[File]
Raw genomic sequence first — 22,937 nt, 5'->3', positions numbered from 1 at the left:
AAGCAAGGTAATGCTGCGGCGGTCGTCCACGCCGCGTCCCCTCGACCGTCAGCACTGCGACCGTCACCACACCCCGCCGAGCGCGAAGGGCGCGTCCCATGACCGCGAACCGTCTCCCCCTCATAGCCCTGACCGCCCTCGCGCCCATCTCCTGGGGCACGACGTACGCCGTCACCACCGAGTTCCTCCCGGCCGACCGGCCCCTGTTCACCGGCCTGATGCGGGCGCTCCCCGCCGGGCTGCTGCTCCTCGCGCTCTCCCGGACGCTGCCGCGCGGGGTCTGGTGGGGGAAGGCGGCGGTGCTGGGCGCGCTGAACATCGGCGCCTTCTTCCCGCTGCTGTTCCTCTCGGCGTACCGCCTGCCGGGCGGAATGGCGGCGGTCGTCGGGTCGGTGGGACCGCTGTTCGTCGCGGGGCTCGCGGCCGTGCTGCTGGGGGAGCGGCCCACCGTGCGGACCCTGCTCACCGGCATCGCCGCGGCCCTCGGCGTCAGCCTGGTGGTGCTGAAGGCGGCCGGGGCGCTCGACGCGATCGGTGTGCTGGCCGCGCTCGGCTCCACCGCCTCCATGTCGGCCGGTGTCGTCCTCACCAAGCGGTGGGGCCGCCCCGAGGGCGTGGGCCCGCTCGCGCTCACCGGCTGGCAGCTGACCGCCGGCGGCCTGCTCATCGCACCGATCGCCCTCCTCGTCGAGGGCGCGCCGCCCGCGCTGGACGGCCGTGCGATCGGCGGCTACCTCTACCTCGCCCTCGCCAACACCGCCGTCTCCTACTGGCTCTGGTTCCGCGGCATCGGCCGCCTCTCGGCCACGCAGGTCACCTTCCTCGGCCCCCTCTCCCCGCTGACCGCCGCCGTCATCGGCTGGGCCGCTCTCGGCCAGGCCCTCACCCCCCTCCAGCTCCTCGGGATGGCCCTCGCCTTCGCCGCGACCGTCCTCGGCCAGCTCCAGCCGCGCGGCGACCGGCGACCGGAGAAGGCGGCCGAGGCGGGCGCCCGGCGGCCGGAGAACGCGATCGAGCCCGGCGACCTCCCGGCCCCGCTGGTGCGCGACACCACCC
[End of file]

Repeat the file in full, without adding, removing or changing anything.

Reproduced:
Raw genomic sequence first — 22,937 nt, 5'->3', positions numbered from 1 at the left:
AAGCAAGGTAATGCTGCGGCGGTCGTCCACGCCGCGTCCCCTCGACCGTCAGCACTGCGACCGTCACCACACCCCGCCGAGCGCGAAGGGCGCGTCCCATGACCGCGAACCGTCTCCCCCTCATAGCCCTGACCGCCCTCGCGCCCATCTCCTGGGGCACGACGTACGCCGTCACCACCGAGTTCCTCCCGGCCGACCGGCCCCTGTTCACCGGCCTGATGCGGGCGCTCCCCGCCGGGCTGCTGCTCCTCGCGCTCTCCCGGACGCTGCCGCGCGGGGTCTGGTGGGGGAAGGCGGCGGTGCTGGGCGCGCTGAACATCGGCGCCTTCTTCCCGCTGCTGTTCCTCTCGGCGTACCGCCTGCCGGGCGGAATGGCGGCGGTCGTCGGGTCGGTGGGACCGCTGTTCGTCGCGGGGCTCGCGGCCGTGCTGCTGGGGGAGCGGCCCACCGTGCGGACCCTGCTCACCGGCATCGCCGCGGCCCTCGGCGTCAGCCTGGTGGTGCTGAAGGCGGCCGGGGCGCTCGACGCGATCGGTGTGCTGGCCGCGCTCGGCTCCACCGCCTCCATGTCGGCCGGTGTCGTCCTCACCAAGCGGTGGGGCCGCCCCGAGGGCGTGGGCCCGCTCGCGCTCACCGGCTGGCAGCTGACCGCCGGCGGCCTGCTCATCGCACCGATCGCCCTCCTCGTCGAGGGCGCGCCGCCCGCGCTGGACGGCCGTGCGATCGGCGGCTACCTCTACCTCGCCCTCGCCAACACCGCCGTCTCCTACTGGCTCTGGTTCCGCGGCATCGGCCGCCTCTCGGCCACGCAGGTCACCTTCCTCGGCCCCCTCTCCCCGCTGACCGCCGCCGTCATCGGCTGGGCCGCTCTCGGCCAGGCCCTCACCCCCCTCCAGCTCCTCGGGATGGCCCTCGCCTTCGCCGCGACCGTCCTCGGCCAGCTCCAGCCGCGCGGCGACCGGCGACCGGAGAAGGCGGCCGAGGCGGGCGCCCGGCGGCCGGAGAACGCGATCGAGCCCGGCGACCTCCCGGCCCCGCTGGTGCGCGACACCACCC